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chip (65)

chip
  chip@pobox.com

Pumpking Emeritus for Perl 5.4 and Parrot

Journal of chip (65)

Sunday June 12, 2005
07:21 AM

Hackathon Day 1: Report

[ #25158 ]
APW was great. I talked about the Parrot project, and its goals and priorities. Please read it, either the OpenOffice version or the PDF export version.

Yesterday was the first day of the post-APW hackathon, and it was quite a day ... it started off with heavy design discussion and ended with me wandering around in a daze. Not that that's unusual, really.

Variable-length register frames were an early topic. Register spillage is inevitable when you have a limited number of registers in your machine. However ... and work with me on this ... Parrot is a virtual machine. We don't have a limited number of registers, unless we want to, and I'm pretty sure we don't.

PIR users will never notice the difference when register frames go all variable, since $P pseudo-registers were always infinite anyway. But things should get faster, and solving the problems of register allocation should be somewhat easier.

This is not a big deal to change, BTW. We even worked out how the JIT can handle it without loss of efficiency. Grabbing variable-sized hunks of memory is also basically a solved problem, what with, you know, strings and all.

(BTW, we have a new rule: PIR should be relatively stable, but it's OK to change pasm at any time, because humans should never write it. And fortunately it's not against the law to abuse silicon-based life forms.)

Calling conventions were the next topic. We'll have more specifics soon, but one thing Leo and I agree on is that the current convention is unnecessarily complex and an excessive burden on coders targeting Parrot. We're looking at abstracting it away from users so that all you have to write is "here are the arguments for the call I'm about to make" and "please put my incoming arguments in these registers".

Opcode count and policy was briefly discussed. The discussion was brief because Leo and I agree that the current opcode list is excessively broad. You don't make opcodes for all your IO and math and POSIX operations, for example. That's what libraries are for. So many opcodes will be migrating to standard libraries. Again, if you write PIR we can probably shield you from this change. PASM? You're on your own. :-,

Lexical implementation was actually a topic before we got to Leo's ... I totally missed watching the Austrian countryside as I explained the Perl 5 lexical implementation to Leo and Autrijus. Turns out that Perl 5 is actually an improvement on Parrot right now: Perl 5 knows that lexicals' names and scopes are known at compile time, so it compiles them then and never revisits them. Parrot, in contrast, actually builds and destroys the list of lexicals at runtime. Silly, isn't it? Well, that'll change. We'll have separate data structures for the names and scopes of lexicals (static) and their values (dynamic, created at subroutine entry (probably)).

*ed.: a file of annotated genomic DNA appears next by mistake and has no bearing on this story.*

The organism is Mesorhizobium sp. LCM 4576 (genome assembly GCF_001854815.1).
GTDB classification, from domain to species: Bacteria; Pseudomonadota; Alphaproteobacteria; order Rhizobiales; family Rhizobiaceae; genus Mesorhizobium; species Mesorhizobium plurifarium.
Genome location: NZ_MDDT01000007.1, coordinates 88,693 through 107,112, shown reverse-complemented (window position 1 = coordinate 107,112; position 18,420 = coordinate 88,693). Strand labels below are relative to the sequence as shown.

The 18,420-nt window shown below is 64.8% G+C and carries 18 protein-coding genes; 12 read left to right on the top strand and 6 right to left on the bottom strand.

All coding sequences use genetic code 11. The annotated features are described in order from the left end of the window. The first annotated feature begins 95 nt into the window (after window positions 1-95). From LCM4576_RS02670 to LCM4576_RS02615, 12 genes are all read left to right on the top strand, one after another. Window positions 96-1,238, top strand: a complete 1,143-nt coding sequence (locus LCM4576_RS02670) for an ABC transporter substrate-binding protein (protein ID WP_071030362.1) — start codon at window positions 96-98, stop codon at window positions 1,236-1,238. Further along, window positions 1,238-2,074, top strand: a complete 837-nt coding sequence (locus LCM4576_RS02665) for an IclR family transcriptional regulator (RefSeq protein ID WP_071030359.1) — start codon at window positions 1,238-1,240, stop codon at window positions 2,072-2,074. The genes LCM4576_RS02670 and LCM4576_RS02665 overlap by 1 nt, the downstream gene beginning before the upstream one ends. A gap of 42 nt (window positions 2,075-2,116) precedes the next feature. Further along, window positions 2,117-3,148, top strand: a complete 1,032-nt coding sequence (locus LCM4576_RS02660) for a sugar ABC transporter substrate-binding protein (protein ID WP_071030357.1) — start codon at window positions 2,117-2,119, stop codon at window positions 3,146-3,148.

Well, today won't be nearly so high-powered, I'm sure. I'm focussing on documentation and the mailing list, and I'm going to get some details out of Leo on how we can implement these keen ideas, and how soon.

Share and enjoy!

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  • So, unless I misread, there will be an "infinite" number of registers. That is, whatever the number of registers needed is, they will be allocated. It reminds me of the new Lua VM (which is not as standalone as Parrot is). As of version 5, this VM is changed from a stack oriented VM to a register oriented VM. It also has a lot of other similarities to Parrot. For the interested, this is an interesting document: http://www.tecgraf.puc-rio.br/~lhf/ftp/doc/sblp2005.pdf [puc-rio.br]
    • You're right, the available universe of registers is infinite in theory. But any given subroutine's register frame size will be set at compile time, so the entire frame's size can be known and JIT code can access registers of all types using fixed offsets from a single hardware register, just as now.

      BTW, that link doesn't work. At least from Austria. :-(

  • Opcode count and policy was briefly discussed. The discussion was brief because Leo and I agree that the current opcode list is excessively broad. You don’t make opcodes for all your IO and math and POSIX operations, for example. That’s what libraries are for. So many opcodes will be migrating to standard libraries.

    I don’t understand this move at all. You just said that Parrot is a virtual machine yourself. The hardware and the software it runs are both software. The only differen